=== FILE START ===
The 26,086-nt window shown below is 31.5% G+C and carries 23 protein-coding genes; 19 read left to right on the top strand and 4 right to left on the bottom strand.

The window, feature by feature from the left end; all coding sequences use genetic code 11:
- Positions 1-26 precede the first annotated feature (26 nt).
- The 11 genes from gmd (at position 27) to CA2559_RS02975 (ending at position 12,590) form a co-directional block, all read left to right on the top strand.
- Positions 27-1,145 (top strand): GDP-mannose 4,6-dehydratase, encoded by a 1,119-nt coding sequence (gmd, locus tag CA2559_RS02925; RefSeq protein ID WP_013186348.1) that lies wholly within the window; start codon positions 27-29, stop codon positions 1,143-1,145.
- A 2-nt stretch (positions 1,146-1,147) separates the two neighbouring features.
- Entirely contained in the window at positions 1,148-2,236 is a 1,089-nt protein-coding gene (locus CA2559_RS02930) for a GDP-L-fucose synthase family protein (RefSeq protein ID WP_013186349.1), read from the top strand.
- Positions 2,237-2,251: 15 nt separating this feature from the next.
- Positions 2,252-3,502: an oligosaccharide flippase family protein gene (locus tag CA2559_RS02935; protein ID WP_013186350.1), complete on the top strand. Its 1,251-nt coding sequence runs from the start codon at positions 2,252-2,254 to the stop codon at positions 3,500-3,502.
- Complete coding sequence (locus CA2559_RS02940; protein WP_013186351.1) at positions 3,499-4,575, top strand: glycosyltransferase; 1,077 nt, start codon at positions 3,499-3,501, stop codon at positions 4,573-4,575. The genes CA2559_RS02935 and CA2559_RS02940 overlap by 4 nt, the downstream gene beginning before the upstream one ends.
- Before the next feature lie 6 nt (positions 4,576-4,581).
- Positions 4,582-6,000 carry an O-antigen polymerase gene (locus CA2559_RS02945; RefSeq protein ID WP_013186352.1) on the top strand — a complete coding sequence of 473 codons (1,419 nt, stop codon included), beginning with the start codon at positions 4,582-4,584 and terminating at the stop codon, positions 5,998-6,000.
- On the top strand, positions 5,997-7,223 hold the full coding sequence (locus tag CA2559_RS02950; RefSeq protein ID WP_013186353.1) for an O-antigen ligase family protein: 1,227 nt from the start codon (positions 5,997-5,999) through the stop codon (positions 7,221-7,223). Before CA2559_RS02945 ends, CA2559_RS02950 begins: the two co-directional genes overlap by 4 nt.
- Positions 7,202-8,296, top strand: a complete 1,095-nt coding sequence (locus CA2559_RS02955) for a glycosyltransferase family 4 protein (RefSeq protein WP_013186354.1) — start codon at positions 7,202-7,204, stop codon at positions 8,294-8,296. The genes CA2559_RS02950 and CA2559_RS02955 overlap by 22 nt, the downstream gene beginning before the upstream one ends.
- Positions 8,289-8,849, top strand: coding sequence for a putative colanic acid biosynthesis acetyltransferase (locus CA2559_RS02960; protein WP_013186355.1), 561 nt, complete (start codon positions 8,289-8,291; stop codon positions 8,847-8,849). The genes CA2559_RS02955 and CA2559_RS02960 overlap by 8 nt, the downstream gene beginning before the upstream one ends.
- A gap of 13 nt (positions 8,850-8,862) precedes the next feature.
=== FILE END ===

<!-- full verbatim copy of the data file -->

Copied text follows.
The 26,086-nt window shown below is 31.5% G+C and carries 23 protein-coding genes; 19 read left to right on the top strand and 4 right to left on the bottom strand.

The window, feature by feature from the left end; all coding sequences use genetic code 11:
- Positions 1-26 precede the first annotated feature (26 nt).
- The 11 genes from gmd (at position 27) to CA2559_RS02975 (ending at position 12,590) form a co-directional block, all read left to right on the top strand.
- Positions 27-1,145 (top strand): GDP-mannose 4,6-dehydratase, encoded by a 1,119-nt coding sequence (gmd, locus tag CA2559_RS02925; RefSeq protein ID WP_013186348.1) that lies wholly within the window; start codon positions 27-29, stop codon positions 1,143-1,145.
- A 2-nt stretch (positions 1,146-1,147) separates the two neighbouring features.
- Entirely contained in the window at positions 1,148-2,236 is a 1,089-nt protein-coding gene (locus CA2559_RS02930) for a GDP-L-fucose synthase family protein (RefSeq protein ID WP_013186349.1), read from the top strand.
- Positions 2,237-2,251: 15 nt separating this feature from the next.
- Positions 2,252-3,502: an oligosaccharide flippase family protein gene (locus tag CA2559_RS02935; protein ID WP_013186350.1), complete on the top strand. Its 1,251-nt coding sequence runs from the start codon at positions 2,252-2,254 to the stop codon at positions 3,500-3,502.
- Complete coding sequence (locus CA2559_RS02940; protein WP_013186351.1) at positions 3,499-4,575, top strand: glycosyltransferase; 1,077 nt, start codon at positions 3,499-3,501, stop codon at positions 4,573-4,575. The genes CA2559_RS02935 and CA2559_RS02940 overlap by 4 nt, the downstream gene beginning before the upstream one ends.
- Before the next feature lie 6 nt (positions 4,576-4,581).
- Positions 4,582-6,000 carry an O-antigen polymerase gene (locus CA2559_RS02945; RefSeq protein ID WP_013186352.1) on the top strand — a complete coding sequence of 473 codons (1,419 nt, stop codon included), beginning with the start codon at positions 4,582-4,584 and terminating at the stop codon, positions 5,998-6,000.
- On the top strand, positions 5,997-7,223 hold the full coding sequence (locus tag CA2559_RS02950; RefSeq protein ID WP_013186353.1) for an O-antigen ligase family protein: 1,227 nt from the start codon (positions 5,997-5,999) through the stop codon (positions 7,221-7,223). Before CA2559_RS02945 ends, CA2559_RS02950 begins: the two co-directional genes overlap by 4 nt.
- Positions 7,202-8,296, top strand: a complete 1,095-nt coding sequence (locus CA2559_RS02955) for a glycosyltransferase family 4 protein (RefSeq protein WP_013186354.1) — start codon at positions 7,202-7,204, stop codon at positions 8,294-8,296. The genes CA2559_RS02950 and CA2559_RS02955 overlap by 22 nt, the downstream gene beginning before the upstream one ends.
- Positions 8,289-8,849, top strand: coding sequence for a putative colanic acid biosynthesis acetyltransferase (locus CA2559_RS02960; protein WP_013186355.1), 561 nt, complete (start codon positions 8,289-8,291; stop codon positions 8,847-8,849). The genes CA2559_RS02955 and CA2559_RS02960 overlap by 8 nt, the downstream gene beginning before the upstream one ends.
- A gap of 13 nt (positions 8,850-8,862) precedes the next feature.